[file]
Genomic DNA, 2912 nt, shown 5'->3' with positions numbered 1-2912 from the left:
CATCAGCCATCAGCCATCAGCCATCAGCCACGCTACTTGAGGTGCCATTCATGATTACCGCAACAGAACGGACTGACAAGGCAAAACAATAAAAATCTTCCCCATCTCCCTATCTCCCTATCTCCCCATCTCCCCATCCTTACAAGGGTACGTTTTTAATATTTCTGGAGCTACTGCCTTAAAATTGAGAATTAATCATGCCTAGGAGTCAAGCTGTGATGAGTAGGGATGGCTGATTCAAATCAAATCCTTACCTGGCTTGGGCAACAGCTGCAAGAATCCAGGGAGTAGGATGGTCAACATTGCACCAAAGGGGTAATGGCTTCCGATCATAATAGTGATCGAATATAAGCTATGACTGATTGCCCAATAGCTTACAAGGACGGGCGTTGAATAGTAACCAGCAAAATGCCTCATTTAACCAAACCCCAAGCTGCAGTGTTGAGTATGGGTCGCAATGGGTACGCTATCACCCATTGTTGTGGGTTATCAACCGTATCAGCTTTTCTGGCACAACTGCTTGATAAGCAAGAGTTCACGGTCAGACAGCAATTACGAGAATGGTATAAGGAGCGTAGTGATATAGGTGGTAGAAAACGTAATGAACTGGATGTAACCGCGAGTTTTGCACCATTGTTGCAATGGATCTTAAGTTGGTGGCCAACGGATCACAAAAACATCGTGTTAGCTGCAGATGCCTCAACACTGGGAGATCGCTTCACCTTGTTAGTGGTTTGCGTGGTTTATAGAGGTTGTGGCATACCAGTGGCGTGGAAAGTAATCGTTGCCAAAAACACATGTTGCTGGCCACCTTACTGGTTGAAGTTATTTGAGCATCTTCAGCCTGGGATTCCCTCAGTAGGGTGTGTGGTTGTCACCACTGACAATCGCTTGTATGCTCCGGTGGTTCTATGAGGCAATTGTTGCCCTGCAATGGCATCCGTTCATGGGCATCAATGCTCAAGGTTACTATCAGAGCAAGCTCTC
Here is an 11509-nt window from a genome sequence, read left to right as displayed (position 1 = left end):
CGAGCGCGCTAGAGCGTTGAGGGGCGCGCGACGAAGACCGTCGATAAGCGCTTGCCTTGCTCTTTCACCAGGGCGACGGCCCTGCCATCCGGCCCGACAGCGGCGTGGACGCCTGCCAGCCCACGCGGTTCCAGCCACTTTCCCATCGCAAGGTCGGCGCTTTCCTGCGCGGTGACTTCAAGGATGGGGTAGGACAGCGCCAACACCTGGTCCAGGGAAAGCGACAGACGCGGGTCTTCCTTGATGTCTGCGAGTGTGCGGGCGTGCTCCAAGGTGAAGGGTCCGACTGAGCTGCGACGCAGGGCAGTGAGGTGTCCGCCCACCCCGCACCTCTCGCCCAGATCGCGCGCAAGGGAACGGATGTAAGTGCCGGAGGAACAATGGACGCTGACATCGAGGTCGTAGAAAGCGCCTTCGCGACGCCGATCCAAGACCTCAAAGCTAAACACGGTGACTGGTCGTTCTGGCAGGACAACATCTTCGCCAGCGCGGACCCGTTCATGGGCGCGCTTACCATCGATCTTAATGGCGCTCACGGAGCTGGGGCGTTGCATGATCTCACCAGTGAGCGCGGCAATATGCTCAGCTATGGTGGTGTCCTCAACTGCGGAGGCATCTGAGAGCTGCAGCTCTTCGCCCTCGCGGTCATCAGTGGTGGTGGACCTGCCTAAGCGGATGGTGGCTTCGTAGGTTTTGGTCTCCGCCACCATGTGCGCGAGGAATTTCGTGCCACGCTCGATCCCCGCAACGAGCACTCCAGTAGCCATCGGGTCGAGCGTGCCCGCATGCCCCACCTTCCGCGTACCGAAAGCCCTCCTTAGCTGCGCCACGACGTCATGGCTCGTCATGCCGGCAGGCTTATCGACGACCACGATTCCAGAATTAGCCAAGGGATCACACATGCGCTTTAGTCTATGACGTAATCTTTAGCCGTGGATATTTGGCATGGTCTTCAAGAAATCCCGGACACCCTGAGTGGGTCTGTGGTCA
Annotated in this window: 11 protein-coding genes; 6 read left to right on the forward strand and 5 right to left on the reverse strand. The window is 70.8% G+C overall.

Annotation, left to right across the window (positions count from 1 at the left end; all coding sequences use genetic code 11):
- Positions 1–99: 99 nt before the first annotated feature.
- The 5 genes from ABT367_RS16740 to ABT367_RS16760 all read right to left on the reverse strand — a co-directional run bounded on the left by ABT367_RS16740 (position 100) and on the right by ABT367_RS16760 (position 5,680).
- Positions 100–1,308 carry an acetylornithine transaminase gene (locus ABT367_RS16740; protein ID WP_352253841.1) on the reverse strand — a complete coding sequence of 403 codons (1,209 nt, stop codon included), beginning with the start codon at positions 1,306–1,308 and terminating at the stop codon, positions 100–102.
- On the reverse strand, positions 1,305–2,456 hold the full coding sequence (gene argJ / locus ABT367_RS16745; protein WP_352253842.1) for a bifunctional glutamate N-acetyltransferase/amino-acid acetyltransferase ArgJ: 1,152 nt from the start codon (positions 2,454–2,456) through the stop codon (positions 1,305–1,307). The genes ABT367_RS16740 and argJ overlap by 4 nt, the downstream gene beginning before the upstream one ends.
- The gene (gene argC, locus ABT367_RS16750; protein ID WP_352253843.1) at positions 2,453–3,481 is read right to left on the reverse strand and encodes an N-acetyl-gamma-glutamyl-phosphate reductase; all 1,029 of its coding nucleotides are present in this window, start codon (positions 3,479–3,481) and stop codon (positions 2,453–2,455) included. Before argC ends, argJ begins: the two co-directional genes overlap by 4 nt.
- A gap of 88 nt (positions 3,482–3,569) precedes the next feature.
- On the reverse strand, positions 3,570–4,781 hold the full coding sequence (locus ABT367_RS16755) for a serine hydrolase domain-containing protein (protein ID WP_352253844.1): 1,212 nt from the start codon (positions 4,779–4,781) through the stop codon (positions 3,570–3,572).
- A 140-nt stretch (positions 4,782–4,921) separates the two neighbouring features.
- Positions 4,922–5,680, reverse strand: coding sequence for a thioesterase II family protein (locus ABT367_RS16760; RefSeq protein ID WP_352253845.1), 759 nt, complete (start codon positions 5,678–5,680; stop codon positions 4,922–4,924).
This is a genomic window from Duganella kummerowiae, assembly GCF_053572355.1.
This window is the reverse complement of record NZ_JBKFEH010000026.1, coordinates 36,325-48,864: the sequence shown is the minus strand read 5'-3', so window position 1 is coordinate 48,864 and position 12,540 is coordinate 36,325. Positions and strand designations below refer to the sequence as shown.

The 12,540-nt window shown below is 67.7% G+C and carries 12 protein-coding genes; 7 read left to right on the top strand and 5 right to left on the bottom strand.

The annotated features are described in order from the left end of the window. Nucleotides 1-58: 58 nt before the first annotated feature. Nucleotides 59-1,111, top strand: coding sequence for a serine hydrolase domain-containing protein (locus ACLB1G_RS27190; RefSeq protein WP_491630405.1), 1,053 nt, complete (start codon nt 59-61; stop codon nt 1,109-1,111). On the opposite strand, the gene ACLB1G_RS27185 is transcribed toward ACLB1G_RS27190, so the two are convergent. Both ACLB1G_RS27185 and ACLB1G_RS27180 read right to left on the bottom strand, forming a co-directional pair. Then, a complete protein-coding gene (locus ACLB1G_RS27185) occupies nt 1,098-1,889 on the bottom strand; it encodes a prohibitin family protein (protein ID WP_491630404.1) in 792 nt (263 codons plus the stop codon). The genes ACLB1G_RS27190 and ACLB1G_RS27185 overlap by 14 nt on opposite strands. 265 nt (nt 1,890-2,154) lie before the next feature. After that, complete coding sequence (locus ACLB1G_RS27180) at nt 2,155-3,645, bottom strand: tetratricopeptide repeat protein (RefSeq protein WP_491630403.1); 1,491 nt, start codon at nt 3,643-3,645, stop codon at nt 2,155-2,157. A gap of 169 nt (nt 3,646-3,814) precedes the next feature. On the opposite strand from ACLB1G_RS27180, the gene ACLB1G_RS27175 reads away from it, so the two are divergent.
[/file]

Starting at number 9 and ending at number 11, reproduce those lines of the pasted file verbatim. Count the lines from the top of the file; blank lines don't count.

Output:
- Positions 100–1,308 carry an acetylornithine transaminase gene (locus ABT367_RS16740; protein ID WP_352253841.1) on the reverse strand — a complete coding sequence of 403 codons (1,209 nt, stop codon included), beginning with the start codon at positions 1,306–1,308 and terminating at the stop codon, positions 100–102.
- On the reverse strand, positions 1,305–2,456 hold the full coding sequence (gene argJ / locus ABT367_RS16745; protein WP_352253842.1) for a bifunctional glutamate N-acetyltransferase/amino-acid acetyltransferase ArgJ: 1,152 nt from the start codon (positions 2,454–2,456) through the stop codon (positions 1,305–1,307). The genes ABT367_RS16740 and argJ overlap by 4 nt, the downstream gene beginning before the upstream one ends.
- The gene (gene argC, locus ABT367_RS16750; protein ID WP_352253843.1) at positions 2,453–3,481 is read right to left on the reverse strand and encodes an N-acetyl-gamma-glutamyl-phosphate reductase; all 1,029 of its coding nucleotides are present in this window, start codon (positions 3,479–3,481) and stop codon (positions 2,453–2,455) included. Before argC ends, argJ begins: the two co-directional genes overlap by 4 nt.